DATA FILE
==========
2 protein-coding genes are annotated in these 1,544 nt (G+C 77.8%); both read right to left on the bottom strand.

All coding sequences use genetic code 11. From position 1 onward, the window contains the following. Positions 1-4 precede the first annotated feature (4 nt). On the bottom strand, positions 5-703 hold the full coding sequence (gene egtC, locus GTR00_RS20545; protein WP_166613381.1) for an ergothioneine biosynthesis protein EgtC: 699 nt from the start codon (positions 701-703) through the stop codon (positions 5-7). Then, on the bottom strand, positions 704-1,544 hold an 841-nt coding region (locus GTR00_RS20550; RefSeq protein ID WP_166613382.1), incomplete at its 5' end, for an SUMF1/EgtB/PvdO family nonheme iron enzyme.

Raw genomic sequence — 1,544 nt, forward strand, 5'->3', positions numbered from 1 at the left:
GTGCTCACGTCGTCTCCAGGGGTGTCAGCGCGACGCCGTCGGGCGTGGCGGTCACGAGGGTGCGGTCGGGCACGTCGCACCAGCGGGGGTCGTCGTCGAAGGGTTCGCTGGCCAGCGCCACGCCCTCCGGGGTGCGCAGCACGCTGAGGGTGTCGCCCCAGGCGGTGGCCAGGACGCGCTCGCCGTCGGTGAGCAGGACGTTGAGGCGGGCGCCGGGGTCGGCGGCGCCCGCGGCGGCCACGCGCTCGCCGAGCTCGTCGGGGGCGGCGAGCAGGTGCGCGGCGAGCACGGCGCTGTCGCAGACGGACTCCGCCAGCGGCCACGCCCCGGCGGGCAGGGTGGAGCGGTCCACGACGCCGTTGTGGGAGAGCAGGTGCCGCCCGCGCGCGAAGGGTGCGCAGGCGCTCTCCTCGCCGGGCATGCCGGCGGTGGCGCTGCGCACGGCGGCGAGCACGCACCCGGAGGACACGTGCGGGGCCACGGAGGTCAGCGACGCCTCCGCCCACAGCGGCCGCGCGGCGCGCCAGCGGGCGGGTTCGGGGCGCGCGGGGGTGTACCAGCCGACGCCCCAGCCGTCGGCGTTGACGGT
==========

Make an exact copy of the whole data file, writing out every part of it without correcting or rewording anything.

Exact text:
2 protein-coding genes are annotated in these 1,544 nt (G+C 77.8%); both read right to left on the bottom strand.

All coding sequences use genetic code 11. From position 1 onward, the window contains the following. Positions 1-4 precede the first annotated feature (4 nt). On the bottom strand, positions 5-703 hold the full coding sequence (gene egtC, locus GTR00_RS20545; protein WP_166613381.1) for an ergothioneine biosynthesis protein EgtC: 699 nt from the start codon (positions 701-703) through the stop codon (positions 5-7). Then, on the bottom strand, positions 704-1,544 hold an 841-nt coding region (locus GTR00_RS20550; RefSeq protein ID WP_166613382.1), incomplete at its 5' end, for an SUMF1/EgtB/PvdO family nonheme iron enzyme.

Raw genomic sequence — 1,544 nt, forward strand, 5'->3', positions numbered from 1 at the left:
GTGCTCACGTCGTCTCCAGGGGTGTCAGCGCGACGCCGTCGGGCGTGGCGGTCACGAGGGTGCGGTCGGGCACGTCGCACCAGCGGGGGTCGTCGTCGAAGGGTTCGCTGGCCAGCGCCACGCCCTCCGGGGTGCGCAGCACGCTGAGGGTGTCGCCCCAGGCGGTGGCCAGGACGCGCTCGCCGTCGGTGAGCAGGACGTTGAGGCGGGCGCCGGGGTCGGCGGCGCCCGCGGCGGCCACGCGCTCGCCGAGCTCGTCGGGGGCGGCGAGCAGGTGCGCGGCGAGCACGGCGCTGTCGCAGACGGACTCCGCCAGCGGCCACGCCCCGGCGGGCAGGGTGGAGCGGTCCACGACGCCGTTGTGGGAGAGCAGGTGCCGCCCGCGCGCGAAGGGTGCGCAGGCGCTCTCCTCGCCGGGCATGCCGGCGGTGGCGCTGCGCACGGCGGCGAGCACGCACCCGGAGGACACGTGCGGGGCCACGGAGGTCAGCGACGCCTCCGCCCACAGCGGCCGCGCGGCGCGCCAGCGGGCGGGTTCGGGGCGCGCGGGGGTGTACCAGCCGACGCCCCAGCCGTCGGCGTTGACGGT